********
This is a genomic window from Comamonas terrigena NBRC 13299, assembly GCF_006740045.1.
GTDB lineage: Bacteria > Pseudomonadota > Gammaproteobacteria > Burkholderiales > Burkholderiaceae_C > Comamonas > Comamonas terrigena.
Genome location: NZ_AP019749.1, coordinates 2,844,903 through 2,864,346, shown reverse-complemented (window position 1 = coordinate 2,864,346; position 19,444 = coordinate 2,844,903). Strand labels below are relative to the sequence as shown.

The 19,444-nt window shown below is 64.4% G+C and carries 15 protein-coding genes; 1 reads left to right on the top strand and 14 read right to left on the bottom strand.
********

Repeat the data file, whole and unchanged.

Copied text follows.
This is a genomic window from Comamonas terrigena NBRC 13299, assembly GCF_006740045.1.
GTDB lineage: Bacteria > Pseudomonadota > Gammaproteobacteria > Burkholderiales > Burkholderiaceae_C > Comamonas > Comamonas terrigena.
Genome location: NZ_AP019749.1, coordinates 2,844,903 through 2,864,346, shown reverse-complemented (window position 1 = coordinate 2,864,346; position 19,444 = coordinate 2,844,903). Strand labels below are relative to the sequence as shown.

The 19,444-nt window shown below is 64.4% G+C and carries 15 protein-coding genes; 1 reads left to right on the top strand and 14 read right to left on the bottom strand.